Atari: Sex, drugs and video games
There are plenty of places in the world that would make for great soap opera material.
Perhaps one could be forgiven for thinking the world of advertising is boring, but Mad Men's made a hell of a show out of it, and considering there's politics and behind the scenes shenanigans everywhere you look, practically any business could be the subject of a tell-all expose.
So at the newsstand I see the new issue of Playboy with the headline, "Sex, Drugs and Video Games." That definitely grabbed my attention, and the story is all about video game pioneer Nolan Bushnell, who writer David Kushner calls "the original Zuckerberg whiz kid." Kushner has covered the gaming industry extensively, and also penned the books Masters of Doom, and Jacked: The Outlaw Story of Grand Theft Auto.
As Kushner writes in Playboy, "Bushnell is the godfather of video games. He pulled a hat trick in the 1970s and 1980s that remains unrivaled: creating the first arcade smash (Pong), the first video game company (Atari) and the first arcade pizza chain (Chuck E. Cheese's). Bushnell discovered gaming technology all the way back in the '60s, at the University of Utah, where Spacewar! was the first fame made on a mini-computer."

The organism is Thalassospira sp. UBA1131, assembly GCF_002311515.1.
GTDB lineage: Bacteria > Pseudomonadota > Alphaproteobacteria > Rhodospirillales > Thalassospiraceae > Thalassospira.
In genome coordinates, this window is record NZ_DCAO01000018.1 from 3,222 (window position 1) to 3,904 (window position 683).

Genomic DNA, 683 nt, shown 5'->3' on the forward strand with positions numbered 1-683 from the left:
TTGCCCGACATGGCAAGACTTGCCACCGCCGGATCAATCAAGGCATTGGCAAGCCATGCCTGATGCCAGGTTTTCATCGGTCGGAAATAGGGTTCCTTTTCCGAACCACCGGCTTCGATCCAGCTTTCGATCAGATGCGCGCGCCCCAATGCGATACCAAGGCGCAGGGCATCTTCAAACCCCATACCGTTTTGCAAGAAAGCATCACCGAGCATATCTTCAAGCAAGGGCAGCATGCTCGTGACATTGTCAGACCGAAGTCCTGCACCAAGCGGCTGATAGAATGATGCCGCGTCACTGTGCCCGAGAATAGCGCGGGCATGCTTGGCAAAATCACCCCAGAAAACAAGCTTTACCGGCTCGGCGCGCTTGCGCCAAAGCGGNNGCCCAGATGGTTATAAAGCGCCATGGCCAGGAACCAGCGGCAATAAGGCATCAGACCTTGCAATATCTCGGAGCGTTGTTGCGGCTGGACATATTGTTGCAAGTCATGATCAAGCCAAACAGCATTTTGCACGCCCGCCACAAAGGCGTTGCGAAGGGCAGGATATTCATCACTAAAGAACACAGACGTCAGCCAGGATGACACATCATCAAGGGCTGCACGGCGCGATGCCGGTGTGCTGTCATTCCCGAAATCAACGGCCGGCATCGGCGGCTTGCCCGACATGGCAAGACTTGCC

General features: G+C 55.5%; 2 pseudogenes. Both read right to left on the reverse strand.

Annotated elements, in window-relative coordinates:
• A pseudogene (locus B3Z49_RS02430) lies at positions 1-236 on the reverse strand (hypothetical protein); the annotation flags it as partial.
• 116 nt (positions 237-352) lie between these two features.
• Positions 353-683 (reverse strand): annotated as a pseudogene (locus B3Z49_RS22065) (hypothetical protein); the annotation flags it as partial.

Bushnell learned how to make a game with TV signals instead of working with computer technology, which was way too expensive back then. He did his own version of Spacewar!, which he called Computer Space. Then came Pong, which was set up at a Silicon Valley bar where he charged people a quarter to play it. Things exploded from there.
Atari definitely had a lot of ups and downs, the company lost a lot of money when they didn't copyright Pong and it was ripped off everywhere. But most importantly, Atari did have a rep for being "the party company," with beer kegs, cocaine, pot, and meetings in hot tubs. It was the 70's after all, and as one exec put it, "Our attitude was work hard and play hard."
And as all of us who grew up in the 80's know, Atari grew into an enormous company, both for the arcade and the home, but it had a steep fall from its peak without a gradual decline. Of course there's much more to the story, we don't want to give too much away, but the whole Atari saga has always been fascinating, especially considering the gaming industry, even to this day, is very mercurial.
As Playboy reports, Bushnell is hoping to reinvent himself, and there's even talk of Leonardo DiCaprio playing him in a biopic. We could see Bushnell pulling it off, because there's too much technology out there to play with these days, and he could definitely come up with something cool once again.